Illustration by TIME; reference image courtesy of Kate Kallot

Poverty in sub-Saharan Africa is already deadly—and only growing deadlier, thanks to a dangerous cocktail of climate change, poor infrastructure, and the legacy of colonialism.

Kate Kallot, 32, has focused on a subtle but nonetheless critical issue: a lack of data. Amini, a Nairobi-based startup she founded last year, uses satellite imaging and AI to collect and crunch environmental data to understand what’s happening at ground level, down to the square meter. The result, she says, includes new tools to help people at the grassroots—think smallholder farmers looking to improve their productivity—as well as big companies that will invest in Africa once they have a confident way of tracking these conditions. The result could be transformative.

“Data is the start of any economic revolution,” says Kallot. “Our thesis is that one of the reasons why the continent hasn’t been able to develop itself as fast as the Global North is because of the lack of data.”

Kallot was born in France and spent her childhood visiting family in several African countries. She ran AI chipmaker Nvidia’s emerging-markets business before leaving to found Amini. She is not the first to realize that environmental data can aid development, but her company, which has raised $2 million in early-stage funding, has positioned itself as a leader focused on Africa.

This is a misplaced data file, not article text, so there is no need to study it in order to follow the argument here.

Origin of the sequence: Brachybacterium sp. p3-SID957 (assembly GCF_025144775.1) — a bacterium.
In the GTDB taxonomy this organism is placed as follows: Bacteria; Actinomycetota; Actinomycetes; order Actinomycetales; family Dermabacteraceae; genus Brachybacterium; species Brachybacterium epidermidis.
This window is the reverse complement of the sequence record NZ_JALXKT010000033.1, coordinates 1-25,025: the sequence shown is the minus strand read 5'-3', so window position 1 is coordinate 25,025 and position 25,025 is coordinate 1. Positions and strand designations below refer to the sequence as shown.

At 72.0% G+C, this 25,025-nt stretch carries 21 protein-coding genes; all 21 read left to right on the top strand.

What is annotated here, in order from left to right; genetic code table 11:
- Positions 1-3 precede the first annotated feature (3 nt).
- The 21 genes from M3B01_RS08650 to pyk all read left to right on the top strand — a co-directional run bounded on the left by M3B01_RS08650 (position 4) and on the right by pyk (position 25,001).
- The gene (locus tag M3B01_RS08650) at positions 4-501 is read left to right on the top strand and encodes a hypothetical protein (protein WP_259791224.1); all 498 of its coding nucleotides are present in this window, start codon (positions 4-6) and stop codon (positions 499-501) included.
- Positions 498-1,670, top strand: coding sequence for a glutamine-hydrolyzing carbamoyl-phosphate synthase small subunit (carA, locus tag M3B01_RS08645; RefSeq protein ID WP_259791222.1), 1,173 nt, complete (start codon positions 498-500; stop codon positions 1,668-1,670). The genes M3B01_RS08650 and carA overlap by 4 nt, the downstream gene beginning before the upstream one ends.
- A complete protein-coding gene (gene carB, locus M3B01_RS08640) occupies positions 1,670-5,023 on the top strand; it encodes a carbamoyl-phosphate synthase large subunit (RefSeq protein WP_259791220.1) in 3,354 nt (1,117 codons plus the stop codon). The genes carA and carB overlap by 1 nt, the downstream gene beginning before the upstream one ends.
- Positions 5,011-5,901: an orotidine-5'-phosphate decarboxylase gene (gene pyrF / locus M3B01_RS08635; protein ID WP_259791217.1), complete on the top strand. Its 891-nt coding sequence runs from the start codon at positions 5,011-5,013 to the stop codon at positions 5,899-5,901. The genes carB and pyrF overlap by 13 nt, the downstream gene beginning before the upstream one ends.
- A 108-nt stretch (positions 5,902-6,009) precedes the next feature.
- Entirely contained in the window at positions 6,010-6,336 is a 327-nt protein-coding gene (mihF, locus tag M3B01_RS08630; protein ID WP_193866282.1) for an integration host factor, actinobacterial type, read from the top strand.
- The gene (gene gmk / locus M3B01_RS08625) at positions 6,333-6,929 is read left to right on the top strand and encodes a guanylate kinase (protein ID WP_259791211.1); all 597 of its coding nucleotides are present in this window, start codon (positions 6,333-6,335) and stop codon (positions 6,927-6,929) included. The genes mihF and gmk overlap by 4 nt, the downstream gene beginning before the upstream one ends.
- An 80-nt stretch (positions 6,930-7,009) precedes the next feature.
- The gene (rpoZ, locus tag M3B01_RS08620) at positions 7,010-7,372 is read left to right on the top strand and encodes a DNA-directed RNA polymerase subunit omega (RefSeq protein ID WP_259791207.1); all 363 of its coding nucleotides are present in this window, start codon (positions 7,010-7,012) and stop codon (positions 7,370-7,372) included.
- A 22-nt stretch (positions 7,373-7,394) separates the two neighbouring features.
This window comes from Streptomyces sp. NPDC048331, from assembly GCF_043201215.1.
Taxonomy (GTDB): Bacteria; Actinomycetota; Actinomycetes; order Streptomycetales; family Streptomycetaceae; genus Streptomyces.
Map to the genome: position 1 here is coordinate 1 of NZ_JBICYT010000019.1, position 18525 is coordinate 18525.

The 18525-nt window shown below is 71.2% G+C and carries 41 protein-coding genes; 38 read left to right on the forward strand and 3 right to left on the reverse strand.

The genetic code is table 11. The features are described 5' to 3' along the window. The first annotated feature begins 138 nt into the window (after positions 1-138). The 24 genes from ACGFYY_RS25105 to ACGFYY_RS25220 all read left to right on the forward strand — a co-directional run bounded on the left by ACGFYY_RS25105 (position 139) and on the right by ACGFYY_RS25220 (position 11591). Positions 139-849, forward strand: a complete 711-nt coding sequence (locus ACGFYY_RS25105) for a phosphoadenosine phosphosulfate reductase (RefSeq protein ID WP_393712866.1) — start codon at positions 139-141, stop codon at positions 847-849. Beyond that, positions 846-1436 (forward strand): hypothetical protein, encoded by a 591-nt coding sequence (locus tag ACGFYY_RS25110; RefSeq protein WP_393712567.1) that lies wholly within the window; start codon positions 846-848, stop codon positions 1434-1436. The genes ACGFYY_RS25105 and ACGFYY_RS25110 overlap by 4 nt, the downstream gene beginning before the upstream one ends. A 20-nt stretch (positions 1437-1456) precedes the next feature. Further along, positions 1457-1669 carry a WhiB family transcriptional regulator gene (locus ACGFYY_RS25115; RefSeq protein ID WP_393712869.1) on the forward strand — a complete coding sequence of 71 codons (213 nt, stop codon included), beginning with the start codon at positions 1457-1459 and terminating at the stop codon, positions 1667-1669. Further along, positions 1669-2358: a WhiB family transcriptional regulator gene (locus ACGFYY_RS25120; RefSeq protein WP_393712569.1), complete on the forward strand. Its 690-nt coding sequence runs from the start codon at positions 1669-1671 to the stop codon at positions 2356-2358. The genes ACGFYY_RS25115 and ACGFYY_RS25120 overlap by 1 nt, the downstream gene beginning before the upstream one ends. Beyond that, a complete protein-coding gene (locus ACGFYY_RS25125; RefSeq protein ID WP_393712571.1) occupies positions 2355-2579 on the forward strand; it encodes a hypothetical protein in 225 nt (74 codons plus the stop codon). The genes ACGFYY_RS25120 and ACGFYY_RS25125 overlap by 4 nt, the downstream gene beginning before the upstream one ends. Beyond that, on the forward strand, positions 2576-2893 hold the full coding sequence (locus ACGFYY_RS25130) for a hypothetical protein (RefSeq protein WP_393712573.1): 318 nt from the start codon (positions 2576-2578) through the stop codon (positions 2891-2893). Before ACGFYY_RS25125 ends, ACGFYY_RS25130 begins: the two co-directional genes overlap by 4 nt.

One relevant data point: the continent is home to 65% of the world’s uncultivated arable land. Amini data can not only offer farmers insights on best practices, it might also unlock development that could feed the world as climate change wreaks havoc on today’s breadbaskets. The data also gives insurance companies confidence to offer policies to these small farmers, protecting them from financial ruin in case of the worst climate-related events. This is especially urgent as regulators in the U.S. and Europe begin to implement rules that require big companies—including firms that might invest in Africa—to disclose the climate risks in their supply chains.

And there are other, novel applications. Amini hopes its data can facilitate the preservation of African forests and other natural environments that store carbon in exchange for funding from countries in the Global North. Amini monitors to measure what’s actually being protected—and to ensure that it stays that way. “If we reach the level we are aiming for, you’ll see a much different Africa in a couple of years,” says Kallot.

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